Heart Sounds – Lub Dup:

Heart Sounds – Lub Dup Usually an individual is not aware of his heart beat But the sound of it beating could be heard of the chest by using a stethoscope Two sounds separated by a short pause can be heard which are usually described as “ Lub – Dup” The first sound “ Lub ” is a fairly loud and is due to the contraction of the ventricular muscle and the closure of the atrio -ventricular valves The Second sound ‘Dup’ is softer and is due to the closure of the aortic and pulmonary valves

Blood Pressure:

Blood Pressure Blood pressure is the pressure that blood exerts on the walls of the vessels it is contained in The pressure in arteries are higher than that of veins Systolic Blood Pressure refers to the pressure in aorta during the ventricular contraction or ventricular systole (=120 mm Hg) Diastolic Blood Pressure refers to the pressure in aorta during complete relaxation of the heart, that is both atria and ventricles (= 80 mm hg) Therefore Blood Pressure is expressed as a combination of these two measures 120/80 mm Hg

Factors affecting Blood Pressure:

Factors affecting Blood Pressure Cardiac Output Blood Volume Peripheral Resistance Elasticity of the Arterial walls Venous Return: Changes in the thoracic cavity during respiration Skeletal Muscle Contraction Gravity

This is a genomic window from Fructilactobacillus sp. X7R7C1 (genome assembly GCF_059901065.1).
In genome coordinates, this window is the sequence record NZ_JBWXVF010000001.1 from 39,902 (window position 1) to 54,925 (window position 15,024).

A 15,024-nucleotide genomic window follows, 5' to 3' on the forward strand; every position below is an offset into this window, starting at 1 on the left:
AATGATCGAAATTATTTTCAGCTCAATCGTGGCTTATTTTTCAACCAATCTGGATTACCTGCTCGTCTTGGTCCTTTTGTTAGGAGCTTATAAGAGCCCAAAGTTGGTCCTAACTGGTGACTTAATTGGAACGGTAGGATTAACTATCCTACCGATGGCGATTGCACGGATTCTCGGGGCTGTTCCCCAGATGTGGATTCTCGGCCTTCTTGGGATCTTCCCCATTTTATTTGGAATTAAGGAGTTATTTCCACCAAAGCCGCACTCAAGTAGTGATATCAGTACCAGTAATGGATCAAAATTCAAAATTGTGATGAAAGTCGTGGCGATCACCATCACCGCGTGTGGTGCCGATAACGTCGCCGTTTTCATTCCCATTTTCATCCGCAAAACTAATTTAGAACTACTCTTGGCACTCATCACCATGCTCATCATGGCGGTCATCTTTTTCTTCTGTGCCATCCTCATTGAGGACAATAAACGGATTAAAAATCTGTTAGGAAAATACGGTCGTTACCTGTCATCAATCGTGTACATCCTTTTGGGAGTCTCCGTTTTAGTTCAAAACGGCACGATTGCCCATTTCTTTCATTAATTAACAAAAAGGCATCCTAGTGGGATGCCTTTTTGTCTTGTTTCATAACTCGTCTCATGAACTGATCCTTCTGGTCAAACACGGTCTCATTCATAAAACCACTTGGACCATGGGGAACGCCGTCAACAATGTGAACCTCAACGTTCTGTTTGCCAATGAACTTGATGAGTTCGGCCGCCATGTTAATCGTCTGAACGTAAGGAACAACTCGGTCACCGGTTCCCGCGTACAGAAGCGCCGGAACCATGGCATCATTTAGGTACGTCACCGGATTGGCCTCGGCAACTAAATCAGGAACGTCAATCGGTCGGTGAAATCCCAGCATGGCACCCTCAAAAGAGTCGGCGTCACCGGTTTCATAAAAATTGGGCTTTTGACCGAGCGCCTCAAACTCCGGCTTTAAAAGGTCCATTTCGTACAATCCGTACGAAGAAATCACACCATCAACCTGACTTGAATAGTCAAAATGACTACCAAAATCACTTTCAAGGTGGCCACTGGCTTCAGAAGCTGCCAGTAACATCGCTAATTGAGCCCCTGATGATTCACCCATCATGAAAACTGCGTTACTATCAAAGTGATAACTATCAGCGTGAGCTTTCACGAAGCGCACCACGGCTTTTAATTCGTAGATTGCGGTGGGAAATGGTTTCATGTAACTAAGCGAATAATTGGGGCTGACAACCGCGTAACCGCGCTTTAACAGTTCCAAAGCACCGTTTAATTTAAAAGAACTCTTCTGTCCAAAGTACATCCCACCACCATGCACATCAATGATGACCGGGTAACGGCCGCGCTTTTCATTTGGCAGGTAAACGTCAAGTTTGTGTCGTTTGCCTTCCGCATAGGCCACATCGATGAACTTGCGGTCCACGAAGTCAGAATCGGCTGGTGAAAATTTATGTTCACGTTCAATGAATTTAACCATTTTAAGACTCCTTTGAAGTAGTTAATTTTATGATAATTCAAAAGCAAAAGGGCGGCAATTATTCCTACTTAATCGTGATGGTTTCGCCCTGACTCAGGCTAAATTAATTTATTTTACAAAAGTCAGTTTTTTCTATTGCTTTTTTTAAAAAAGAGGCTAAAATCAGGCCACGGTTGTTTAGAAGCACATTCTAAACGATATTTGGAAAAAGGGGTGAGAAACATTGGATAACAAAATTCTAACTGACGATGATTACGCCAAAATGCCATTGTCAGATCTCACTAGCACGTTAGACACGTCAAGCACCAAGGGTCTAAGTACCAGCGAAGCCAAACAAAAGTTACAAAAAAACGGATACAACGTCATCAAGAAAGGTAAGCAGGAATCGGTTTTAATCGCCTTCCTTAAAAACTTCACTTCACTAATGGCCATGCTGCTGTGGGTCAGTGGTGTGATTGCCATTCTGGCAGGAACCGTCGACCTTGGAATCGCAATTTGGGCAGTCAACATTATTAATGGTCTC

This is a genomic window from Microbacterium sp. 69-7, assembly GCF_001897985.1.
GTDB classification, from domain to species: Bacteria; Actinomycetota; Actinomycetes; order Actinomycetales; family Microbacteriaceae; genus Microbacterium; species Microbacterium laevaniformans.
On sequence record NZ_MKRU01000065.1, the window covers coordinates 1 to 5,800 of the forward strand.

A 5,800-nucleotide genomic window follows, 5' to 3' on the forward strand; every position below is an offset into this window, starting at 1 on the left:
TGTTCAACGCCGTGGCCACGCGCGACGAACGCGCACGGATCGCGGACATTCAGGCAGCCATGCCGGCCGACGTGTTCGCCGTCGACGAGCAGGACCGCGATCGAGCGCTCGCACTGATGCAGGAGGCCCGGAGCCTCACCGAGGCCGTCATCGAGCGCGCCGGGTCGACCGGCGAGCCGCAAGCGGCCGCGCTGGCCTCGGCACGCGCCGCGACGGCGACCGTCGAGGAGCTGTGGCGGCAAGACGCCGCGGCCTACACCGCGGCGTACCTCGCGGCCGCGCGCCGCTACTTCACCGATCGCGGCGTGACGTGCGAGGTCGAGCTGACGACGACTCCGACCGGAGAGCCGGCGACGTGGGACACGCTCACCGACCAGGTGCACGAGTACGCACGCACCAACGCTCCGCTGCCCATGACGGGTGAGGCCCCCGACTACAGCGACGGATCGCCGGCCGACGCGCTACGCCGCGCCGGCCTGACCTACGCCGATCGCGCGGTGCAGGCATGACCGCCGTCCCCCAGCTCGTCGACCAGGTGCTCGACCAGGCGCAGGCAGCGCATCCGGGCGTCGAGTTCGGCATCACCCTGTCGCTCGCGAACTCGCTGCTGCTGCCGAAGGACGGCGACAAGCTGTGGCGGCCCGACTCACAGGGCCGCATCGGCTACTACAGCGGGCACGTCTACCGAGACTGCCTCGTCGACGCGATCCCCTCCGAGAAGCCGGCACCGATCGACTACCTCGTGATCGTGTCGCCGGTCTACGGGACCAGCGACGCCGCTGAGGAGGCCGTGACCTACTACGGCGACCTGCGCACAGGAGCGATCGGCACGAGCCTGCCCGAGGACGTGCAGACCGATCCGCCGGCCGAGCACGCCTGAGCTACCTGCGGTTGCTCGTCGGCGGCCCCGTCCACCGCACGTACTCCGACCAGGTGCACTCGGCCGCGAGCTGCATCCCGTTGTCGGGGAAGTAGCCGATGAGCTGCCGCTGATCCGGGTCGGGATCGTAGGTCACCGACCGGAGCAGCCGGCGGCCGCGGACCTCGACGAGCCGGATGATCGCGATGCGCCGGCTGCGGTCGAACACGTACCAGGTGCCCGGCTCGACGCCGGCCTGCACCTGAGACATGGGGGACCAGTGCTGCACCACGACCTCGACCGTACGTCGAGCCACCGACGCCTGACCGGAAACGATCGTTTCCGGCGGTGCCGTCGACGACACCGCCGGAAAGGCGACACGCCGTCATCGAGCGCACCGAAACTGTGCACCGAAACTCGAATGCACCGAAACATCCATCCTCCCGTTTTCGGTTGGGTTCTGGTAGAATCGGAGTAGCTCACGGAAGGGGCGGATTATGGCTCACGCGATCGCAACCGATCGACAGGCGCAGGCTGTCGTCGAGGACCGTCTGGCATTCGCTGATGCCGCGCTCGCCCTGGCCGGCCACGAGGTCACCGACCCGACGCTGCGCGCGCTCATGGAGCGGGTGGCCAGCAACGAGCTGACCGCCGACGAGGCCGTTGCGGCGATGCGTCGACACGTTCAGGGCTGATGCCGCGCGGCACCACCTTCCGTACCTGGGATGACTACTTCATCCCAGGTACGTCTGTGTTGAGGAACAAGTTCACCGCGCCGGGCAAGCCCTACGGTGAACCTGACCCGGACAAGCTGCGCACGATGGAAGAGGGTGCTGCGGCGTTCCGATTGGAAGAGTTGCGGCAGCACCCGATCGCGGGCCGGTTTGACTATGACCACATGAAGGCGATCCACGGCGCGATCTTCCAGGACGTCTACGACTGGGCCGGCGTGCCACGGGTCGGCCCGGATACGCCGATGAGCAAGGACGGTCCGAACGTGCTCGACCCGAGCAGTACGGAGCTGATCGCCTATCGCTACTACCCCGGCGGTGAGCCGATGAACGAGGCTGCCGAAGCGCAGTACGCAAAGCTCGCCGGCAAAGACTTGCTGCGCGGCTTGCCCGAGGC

Pulse:

Pulse The heart beat could be felt along walls of the arteries in the periphery, especially when an artery is held against an underlying bone. The normal pulse rate is about 60 to 80 per minutes Information about the heart rate, rhythm and volume of blood could be gathered by palpating the pulse externally. Clinicians usually use Radial Pulse for this

Electrical activity of the Heart:

Electrical activity of the Heart Muscles contract by changing electrical potential across the membranes of their muscle fibers Therefore when the heart beats there is changing electrical activity of the heart Since body fluids and tissues are good conductors of electricity this changing electrical activity of the heart could be measured by electrodes on the body surface A graphical representation of this electrical activity is known as Electrocardiogram (ECG)

Echocardiogram (ECG):

Echocardiogram (ECG)

Self Study Questions?:

Self Study Questions? What is a heart attack? Name two anatomical parts of the heart affected in a heart attack?

Unit 5 - End of Part A:

Unit 5 - End of Part A